Introduction: We present a retrospective analysis of our recent experience in the diagnosis and treatment of spinal dural arteriovenous fistulae (dAVF). Gadolinium-bolus MRA results are compared to spinal angiography.
Methods: Since 2010, 19 consecutive patients with spinal dAVF were treated at our institution. The demographics, MRI/MRA results, fluoroscopy time and amount of iodinated contrast used during initial angiography, treatment modality, post-operative angiography results, neurological exam at follow-up, and pre- and post-operative modified Rankin Scale (mRS) were analyzed.
Results: Of 19 patients, 16 were male and 3 were female. The average age was 68, range 43-85. The fistula locations were 1 cervical, 9 thoracic, 8 lumbar, and 1 sacral. Initial MRI/MRA correctly localized the dAVF in 7 patients (37%, Group A), localized within 3 levels in 6 patients (32%, Group B), and did not localize the dAVF in 6 patients (32%, Group C). Groups A, B, and C averaged 14.4, 17.3, and 43.2 minutes of fluoroscopy time and used an average of 62, 83, and 180 mL of iodinated contrast, respectively. 18 patients underwent microsurgical ligation; 1 patient underwent embolization intially, but symptomatic recurrence required surgery. 17 of 19 patients had post-operative angiograms: 15 of these demonstrated successful obliteration, 1 was subsequently embolized, and 1 required re-operation. On follow-up examination, 14 patients improved neurologically, 3 were unchanged, 1 was worse, and 1 was lost to follow up. In terms of functional independence as measured by mRS, 4 improved, 13 were stable, and 1 was worse.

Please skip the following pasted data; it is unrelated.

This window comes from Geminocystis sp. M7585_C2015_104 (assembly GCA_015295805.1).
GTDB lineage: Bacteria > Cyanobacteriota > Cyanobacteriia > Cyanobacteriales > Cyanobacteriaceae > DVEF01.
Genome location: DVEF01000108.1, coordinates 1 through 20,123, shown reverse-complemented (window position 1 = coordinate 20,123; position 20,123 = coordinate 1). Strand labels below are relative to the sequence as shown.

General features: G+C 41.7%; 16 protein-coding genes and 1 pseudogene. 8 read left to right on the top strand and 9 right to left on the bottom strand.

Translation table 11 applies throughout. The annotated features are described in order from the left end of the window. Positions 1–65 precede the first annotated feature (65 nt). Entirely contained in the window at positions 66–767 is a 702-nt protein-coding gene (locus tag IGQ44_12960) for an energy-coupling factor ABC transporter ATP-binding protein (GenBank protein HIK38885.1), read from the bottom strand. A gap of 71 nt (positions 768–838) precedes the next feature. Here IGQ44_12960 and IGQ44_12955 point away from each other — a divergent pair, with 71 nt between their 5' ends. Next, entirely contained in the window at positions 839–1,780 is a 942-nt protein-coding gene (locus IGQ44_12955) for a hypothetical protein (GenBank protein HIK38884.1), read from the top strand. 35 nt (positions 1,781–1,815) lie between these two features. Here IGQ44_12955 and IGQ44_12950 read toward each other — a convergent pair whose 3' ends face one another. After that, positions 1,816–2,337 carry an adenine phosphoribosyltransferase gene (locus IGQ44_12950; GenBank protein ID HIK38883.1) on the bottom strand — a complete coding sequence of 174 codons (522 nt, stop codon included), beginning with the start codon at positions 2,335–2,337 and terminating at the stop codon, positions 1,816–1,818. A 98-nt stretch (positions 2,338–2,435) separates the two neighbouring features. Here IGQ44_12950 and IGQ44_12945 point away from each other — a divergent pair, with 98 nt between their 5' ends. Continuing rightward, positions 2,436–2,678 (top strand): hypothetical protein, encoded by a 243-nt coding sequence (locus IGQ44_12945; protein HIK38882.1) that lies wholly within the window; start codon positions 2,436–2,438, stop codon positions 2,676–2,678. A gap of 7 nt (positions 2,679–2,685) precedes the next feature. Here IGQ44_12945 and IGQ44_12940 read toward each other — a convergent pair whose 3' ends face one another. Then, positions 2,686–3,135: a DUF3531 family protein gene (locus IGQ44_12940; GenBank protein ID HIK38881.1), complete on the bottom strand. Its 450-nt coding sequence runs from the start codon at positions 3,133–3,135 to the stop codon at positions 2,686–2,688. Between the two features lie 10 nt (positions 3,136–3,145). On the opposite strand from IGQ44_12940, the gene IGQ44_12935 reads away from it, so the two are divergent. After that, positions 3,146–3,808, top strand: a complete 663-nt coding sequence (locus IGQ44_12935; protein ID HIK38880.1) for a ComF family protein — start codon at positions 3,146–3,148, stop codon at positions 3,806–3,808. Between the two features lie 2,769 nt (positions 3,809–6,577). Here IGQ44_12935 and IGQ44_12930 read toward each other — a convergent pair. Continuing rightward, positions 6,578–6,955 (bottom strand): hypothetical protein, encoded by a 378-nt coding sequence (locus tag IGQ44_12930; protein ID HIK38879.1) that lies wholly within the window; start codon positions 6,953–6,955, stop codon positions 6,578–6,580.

Conclusions: Approximating the location of spinal dAVF on MRI/MRA is associated with less fluoroscopy time and iodinated contrast used. Microsurgical ligation of the dAVF had a high obliteration rate, but post-operative angiography is necessary. dAVF obliteration usually resulted in neurological improvement, but mRS was generally not improved, likely secondary to long-standing myelopathy prior to disease recognition.
Patient Care: We are presenting a relatively large and recent case series supporting the use of high quality MRA, surgical intervention, and post operative angiography in the diagnosis and treatment of spinal dural AV fistulae. We hope this will positively impact patients affected by these relatively rare and often late-diagnosed lesions.
Learning Objectives: The audience will learn the importance of obtaining high quality gaolinium-bolus MRA for suspected spinal dural AV fistulae, the high rate of obliteration with microsurgical obliteration, and the importance of obtaining post-operative angiography to confirm lesion obliteration.